GREEN BAY—Surprise guest Dave Robinson stood and waved to the crowd. The towering edifice of new seats in Lambeau Field’s south end zone appeared to be smiling.
Old met new at Wednesday’s shareholders meeting. Not all of the Packers’ 364,122 shareholders were in attendance, but their hearts were when Mark Murphy introduced Robinson as soon to become the 22nd Packers player or coach inducted into the Pro Football Hall of Fame, which will give the Packers the second-most busts in Canton, Ohio.
“We hope to pass the Bears soon,” Murphy said.
Murphy, the Packers’ president and CEO, was the keynote speaker at Wednesday’s shareholders meeting. He painted a bright picture of the franchise’s present and future. Robinson’s appearance, of course, was symbolic of the Packers’ glorious past.
At the south end of Lambeau Field, where Bart Starr cemented forever the franchise’s greatness, 7,000 new seats validated everything Murphy said. They glistened in the sunshine that bathed Lambeau Field. What a sight it was.
The new south end zone was the silent star of Wednesday’s shareholders meeting. Words really weren’t necessary. It said this is where the franchise is and this is where the franchise is going. Most of all, the new south end zone seats said the franchise has never been better.
“We’re going to use the revenue to continue to field a competitive team,” Murphy said.
There’s your dagger, as Wayne Larrivee would say. It’s all about winning games and championships, and the revenue and noise those new seats in the south end zone will generate will help the Packers win both.
“Seven thousand fans improving our homefield advantage,” Murphy said.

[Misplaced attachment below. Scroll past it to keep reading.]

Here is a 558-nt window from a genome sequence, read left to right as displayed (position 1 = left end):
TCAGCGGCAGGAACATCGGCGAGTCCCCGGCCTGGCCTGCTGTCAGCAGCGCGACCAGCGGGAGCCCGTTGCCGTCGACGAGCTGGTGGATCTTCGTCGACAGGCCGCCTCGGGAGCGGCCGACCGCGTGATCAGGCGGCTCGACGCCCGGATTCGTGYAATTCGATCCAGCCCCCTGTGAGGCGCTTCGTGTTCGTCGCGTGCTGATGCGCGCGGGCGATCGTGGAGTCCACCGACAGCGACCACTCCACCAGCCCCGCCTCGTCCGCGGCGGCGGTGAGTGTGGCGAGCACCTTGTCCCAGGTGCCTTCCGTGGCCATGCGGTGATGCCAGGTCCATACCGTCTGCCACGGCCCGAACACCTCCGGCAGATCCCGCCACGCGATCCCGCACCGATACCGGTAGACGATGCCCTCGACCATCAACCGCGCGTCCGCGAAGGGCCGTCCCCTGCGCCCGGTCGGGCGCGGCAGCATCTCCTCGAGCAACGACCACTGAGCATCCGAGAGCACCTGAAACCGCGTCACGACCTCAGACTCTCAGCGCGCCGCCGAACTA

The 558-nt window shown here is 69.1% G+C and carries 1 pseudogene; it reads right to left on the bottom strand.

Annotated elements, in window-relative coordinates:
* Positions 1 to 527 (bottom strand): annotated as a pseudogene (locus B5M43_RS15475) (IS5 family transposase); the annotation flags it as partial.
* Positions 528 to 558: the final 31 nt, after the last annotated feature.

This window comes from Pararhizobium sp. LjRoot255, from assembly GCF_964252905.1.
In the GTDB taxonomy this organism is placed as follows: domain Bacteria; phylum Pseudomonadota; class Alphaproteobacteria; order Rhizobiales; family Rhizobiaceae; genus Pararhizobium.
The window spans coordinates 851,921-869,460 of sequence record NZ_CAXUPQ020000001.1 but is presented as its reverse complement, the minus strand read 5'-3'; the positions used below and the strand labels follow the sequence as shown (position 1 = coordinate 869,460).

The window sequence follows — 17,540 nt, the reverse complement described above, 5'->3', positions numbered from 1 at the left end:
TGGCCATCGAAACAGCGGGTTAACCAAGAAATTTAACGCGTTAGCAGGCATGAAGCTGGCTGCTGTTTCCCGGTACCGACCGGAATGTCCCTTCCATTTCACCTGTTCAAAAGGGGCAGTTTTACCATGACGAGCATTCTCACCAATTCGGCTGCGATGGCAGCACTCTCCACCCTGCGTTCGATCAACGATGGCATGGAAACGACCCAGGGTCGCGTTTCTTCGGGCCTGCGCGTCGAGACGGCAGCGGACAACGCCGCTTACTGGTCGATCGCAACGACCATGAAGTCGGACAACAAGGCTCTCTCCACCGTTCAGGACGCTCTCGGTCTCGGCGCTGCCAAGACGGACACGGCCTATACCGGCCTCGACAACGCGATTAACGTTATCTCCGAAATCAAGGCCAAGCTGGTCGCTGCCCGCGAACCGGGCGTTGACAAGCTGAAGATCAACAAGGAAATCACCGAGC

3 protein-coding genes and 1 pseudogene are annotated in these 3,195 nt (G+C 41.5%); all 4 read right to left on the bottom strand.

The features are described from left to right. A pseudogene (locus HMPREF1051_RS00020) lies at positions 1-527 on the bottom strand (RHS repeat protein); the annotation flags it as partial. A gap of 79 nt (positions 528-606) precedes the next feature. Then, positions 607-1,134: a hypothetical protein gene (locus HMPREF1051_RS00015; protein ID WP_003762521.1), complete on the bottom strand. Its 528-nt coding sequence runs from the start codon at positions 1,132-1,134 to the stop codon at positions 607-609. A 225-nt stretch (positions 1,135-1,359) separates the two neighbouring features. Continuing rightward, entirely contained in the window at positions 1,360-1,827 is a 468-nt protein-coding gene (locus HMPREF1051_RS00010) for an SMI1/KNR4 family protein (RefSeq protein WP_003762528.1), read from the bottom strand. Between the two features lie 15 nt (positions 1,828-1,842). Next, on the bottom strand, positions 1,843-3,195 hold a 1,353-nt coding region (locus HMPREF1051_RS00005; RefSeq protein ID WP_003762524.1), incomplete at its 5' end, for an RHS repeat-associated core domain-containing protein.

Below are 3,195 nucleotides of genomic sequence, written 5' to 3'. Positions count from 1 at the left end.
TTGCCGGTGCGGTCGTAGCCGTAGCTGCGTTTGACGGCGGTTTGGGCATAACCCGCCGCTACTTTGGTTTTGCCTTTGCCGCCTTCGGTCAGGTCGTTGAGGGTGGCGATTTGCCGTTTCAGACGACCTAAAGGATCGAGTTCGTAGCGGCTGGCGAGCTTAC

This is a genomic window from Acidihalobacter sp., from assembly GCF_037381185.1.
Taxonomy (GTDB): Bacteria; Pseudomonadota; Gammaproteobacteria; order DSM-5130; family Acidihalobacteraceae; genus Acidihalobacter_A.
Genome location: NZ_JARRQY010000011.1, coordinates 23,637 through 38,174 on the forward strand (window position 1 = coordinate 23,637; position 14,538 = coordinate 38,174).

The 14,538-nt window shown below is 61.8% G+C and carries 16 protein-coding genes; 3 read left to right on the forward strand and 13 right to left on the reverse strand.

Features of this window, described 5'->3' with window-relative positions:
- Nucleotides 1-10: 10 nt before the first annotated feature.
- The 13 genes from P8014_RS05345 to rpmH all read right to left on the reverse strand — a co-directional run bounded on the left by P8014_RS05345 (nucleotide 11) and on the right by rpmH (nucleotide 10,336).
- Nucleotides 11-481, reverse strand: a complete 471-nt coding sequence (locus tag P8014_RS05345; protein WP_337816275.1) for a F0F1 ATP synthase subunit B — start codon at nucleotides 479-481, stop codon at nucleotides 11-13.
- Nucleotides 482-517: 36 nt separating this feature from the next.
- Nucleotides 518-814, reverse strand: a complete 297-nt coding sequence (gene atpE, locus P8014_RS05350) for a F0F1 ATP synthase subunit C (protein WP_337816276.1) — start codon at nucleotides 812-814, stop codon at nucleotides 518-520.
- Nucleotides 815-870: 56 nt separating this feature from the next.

He also mentioned something about an eight percent increase in revenue. That’s important, too, because it goes right to the Packers’ mission statement: “Win championships and make sure the team stays in Green Bay,” Murphy said.
All of the franchise’s arrows were pointing up when its leaders addressed the proud shareholders that packed the east side of Lambeau Field, which now has a capacity of 80,750, third-largest in the NFL.
“We passed Dallas,” Murphy said, producing a big cheer.
Murphy and General Manager Ted Thompson each acknowledged disappointment for how last season ended, but no other discouraging words were delivered. Wednesday’s shareholders meeting was a true feel-good event, highlighted by the “new car” smell coming from the south end zone.
Clearly, you have to be doing something right to build something that big and that good. Clearly, you have to be doing something fantastic to be able to do both of those without using a penny of public tax money.
Thirty-eight-hundred people who had spent an average of 30 years on the Packers waiting list are smiling and so should every fan in Packer nation that measure his or her happiness according to the team’s success. Be happy. The team is successful and will likely remain that way.
All of those upwardly pointing arrows, symbolized by all those new seats in the south end zone, have allowed the Packers to update the franchise’s vision statement. Previously, it was to measure itself against all other NFL franchises.
“Now we measure ourselves against all professional sports. I think we measure up well,” Murphy said.
The new south end zone smiled its approval. Additional coverage - Shareholders meeting